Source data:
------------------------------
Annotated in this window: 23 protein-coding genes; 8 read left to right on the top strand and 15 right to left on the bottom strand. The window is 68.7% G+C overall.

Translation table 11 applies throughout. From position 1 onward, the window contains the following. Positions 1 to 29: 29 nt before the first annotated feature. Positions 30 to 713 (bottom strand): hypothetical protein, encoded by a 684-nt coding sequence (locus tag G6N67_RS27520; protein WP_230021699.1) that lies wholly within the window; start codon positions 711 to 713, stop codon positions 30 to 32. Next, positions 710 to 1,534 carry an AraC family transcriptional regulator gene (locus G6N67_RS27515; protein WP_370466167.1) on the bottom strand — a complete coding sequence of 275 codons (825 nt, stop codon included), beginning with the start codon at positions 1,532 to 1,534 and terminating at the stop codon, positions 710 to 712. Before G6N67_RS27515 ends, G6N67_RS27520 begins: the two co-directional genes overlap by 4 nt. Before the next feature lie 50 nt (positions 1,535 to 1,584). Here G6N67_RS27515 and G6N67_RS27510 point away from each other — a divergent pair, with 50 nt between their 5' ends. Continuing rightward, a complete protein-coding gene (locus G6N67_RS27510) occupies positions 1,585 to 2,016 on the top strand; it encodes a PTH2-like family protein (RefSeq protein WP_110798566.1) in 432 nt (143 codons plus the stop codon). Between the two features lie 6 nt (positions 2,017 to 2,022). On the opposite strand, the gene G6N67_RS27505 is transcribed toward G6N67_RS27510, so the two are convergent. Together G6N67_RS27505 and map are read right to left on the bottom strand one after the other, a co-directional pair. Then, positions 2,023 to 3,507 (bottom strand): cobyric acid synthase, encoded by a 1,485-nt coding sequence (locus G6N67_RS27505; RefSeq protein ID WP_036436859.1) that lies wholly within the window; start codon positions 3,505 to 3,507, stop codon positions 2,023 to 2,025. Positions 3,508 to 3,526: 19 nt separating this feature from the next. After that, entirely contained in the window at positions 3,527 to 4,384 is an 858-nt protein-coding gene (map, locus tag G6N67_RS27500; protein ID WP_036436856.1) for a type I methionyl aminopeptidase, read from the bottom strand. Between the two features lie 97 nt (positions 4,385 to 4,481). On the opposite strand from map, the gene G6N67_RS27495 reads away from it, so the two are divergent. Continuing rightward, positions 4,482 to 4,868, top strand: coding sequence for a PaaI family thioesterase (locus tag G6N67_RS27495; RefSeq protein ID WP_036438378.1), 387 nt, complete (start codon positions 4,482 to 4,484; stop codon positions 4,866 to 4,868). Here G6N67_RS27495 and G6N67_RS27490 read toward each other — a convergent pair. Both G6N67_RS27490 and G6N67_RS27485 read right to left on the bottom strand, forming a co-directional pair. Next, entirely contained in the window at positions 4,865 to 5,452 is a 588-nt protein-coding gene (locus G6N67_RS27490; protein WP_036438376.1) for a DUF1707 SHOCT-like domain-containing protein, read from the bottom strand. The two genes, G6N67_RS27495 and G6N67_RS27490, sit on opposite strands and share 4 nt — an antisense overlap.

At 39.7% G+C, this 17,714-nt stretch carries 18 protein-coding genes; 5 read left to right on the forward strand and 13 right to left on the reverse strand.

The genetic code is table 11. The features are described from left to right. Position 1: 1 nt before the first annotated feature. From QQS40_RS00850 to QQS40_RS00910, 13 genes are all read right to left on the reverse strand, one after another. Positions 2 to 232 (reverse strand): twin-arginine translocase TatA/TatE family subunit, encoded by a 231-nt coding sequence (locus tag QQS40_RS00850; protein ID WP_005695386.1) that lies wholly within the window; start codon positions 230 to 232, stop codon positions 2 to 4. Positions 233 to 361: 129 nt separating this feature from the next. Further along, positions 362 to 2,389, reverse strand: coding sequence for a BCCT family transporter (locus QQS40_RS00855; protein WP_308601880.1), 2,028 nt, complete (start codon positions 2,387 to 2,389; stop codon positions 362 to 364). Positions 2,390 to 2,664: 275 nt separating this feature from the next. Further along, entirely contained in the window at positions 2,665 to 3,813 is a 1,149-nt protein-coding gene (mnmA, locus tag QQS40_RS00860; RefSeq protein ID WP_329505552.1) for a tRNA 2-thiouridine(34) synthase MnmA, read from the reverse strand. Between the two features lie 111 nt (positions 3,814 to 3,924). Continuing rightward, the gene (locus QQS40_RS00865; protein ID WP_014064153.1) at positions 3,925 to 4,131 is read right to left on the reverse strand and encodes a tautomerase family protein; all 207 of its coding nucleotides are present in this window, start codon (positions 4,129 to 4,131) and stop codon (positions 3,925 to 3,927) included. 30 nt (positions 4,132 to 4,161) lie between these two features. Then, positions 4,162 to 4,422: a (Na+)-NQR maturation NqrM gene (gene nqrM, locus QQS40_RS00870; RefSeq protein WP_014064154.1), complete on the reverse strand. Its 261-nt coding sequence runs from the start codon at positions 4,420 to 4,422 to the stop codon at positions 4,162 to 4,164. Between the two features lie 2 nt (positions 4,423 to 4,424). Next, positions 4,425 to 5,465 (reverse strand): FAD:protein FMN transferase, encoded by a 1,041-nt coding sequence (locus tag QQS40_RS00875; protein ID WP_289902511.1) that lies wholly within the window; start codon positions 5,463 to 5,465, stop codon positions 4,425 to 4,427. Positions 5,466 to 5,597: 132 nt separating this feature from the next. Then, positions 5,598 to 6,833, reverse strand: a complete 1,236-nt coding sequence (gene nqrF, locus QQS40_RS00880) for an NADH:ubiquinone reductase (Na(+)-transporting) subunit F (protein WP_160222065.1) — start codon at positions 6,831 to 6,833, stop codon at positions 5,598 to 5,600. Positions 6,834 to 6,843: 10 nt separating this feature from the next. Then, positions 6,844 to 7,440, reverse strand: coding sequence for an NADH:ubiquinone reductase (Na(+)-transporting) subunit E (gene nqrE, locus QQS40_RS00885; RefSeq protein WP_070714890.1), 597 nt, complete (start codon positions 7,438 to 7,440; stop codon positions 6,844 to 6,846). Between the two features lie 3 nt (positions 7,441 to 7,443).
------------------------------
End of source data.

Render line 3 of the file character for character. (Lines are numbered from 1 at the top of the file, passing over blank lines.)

At 39.7% G+C, this 17,714-nt stretch carries 18 protein-coding genes; 5 read left to right on the forward strand and 13 right to left on the reverse strand.